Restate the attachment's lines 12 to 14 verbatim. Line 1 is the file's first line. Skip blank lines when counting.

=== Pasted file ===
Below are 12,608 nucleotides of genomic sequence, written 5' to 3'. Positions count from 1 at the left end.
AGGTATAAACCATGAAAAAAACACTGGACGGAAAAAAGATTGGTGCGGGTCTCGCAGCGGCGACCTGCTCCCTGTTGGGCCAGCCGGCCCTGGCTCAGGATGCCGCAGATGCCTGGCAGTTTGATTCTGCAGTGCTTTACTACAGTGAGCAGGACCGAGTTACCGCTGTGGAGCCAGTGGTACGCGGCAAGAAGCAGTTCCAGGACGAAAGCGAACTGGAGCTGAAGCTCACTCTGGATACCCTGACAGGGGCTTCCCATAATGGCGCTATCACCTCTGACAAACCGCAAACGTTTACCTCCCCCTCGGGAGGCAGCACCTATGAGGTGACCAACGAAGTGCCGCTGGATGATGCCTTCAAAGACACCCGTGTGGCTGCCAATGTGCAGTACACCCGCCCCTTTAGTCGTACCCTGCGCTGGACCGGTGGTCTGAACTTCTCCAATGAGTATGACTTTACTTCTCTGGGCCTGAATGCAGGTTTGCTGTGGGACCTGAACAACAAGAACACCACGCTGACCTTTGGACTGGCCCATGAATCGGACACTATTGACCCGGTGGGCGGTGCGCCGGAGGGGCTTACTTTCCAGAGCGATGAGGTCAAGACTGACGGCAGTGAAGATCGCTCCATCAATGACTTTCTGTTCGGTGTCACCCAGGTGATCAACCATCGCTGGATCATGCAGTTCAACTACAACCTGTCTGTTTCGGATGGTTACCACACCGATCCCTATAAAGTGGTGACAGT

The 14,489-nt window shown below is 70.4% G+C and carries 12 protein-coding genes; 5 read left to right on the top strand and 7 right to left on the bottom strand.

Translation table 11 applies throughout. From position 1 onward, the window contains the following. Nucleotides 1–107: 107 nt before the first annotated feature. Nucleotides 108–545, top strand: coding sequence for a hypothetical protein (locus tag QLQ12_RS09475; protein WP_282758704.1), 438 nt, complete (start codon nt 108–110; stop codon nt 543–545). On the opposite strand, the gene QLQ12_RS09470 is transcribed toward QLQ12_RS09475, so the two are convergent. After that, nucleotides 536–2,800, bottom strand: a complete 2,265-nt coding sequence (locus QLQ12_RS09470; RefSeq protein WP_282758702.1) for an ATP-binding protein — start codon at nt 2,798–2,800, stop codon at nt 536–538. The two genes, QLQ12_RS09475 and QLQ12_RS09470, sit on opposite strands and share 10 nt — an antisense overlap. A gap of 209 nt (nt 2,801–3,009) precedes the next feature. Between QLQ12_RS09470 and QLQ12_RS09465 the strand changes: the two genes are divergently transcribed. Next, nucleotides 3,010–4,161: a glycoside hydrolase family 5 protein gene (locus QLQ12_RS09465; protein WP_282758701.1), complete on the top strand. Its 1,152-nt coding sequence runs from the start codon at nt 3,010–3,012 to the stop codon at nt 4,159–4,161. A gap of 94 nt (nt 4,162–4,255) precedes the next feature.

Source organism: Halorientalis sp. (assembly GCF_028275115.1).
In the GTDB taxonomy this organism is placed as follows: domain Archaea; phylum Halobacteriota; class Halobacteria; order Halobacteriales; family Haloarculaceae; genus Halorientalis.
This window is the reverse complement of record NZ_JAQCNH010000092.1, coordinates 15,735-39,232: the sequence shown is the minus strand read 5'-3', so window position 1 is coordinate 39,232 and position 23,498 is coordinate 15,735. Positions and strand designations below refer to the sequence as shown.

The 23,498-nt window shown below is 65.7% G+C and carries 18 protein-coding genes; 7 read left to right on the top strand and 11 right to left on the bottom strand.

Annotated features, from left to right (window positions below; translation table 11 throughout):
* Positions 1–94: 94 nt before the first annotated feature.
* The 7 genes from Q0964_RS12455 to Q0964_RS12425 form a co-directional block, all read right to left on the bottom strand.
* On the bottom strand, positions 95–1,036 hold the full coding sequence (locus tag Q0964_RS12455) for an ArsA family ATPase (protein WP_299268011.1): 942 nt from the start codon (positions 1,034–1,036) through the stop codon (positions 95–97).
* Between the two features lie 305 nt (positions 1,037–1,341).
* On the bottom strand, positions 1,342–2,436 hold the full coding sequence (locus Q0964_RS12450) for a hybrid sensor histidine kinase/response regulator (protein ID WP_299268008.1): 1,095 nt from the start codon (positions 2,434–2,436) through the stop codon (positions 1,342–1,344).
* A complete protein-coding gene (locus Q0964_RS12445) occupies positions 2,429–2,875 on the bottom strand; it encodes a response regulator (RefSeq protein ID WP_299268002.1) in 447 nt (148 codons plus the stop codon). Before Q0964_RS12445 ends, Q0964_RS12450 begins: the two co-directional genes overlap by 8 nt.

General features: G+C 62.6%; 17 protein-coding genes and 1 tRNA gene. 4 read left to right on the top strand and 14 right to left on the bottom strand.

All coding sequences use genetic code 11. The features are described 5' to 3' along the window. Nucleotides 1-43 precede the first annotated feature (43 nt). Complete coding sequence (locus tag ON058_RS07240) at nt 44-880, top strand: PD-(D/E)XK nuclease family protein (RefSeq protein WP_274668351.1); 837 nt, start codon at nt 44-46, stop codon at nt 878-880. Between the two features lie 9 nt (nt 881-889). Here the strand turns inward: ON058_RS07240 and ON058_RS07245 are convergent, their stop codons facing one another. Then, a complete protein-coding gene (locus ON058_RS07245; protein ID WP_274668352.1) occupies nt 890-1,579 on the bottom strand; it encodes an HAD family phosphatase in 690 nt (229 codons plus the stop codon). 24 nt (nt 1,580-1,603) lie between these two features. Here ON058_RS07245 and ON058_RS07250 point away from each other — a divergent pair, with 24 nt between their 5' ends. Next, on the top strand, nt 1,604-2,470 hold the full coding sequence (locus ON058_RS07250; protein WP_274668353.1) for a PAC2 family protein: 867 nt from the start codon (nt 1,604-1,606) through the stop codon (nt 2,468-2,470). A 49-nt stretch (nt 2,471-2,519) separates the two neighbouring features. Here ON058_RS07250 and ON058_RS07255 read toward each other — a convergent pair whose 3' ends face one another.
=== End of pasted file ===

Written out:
* On the bottom strand, positions 95–1,036 hold the full coding sequence (locus tag Q0964_RS12455) for an ArsA family ATPase (protein WP_299268011.1): 942 nt from the start codon (positions 1,034–1,036) through the stop codon (positions 95–97).
* Between the two features lie 305 nt (positions 1,037–1,341).
* On the bottom strand, positions 1,342–2,436 hold the full coding sequence (locus Q0964_RS12450) for a hybrid sensor histidine kinase/response regulator (protein ID WP_299268008.1): 1,095 nt from the start codon (positions 2,434–2,436) through the stop codon (positions 1,342–1,344).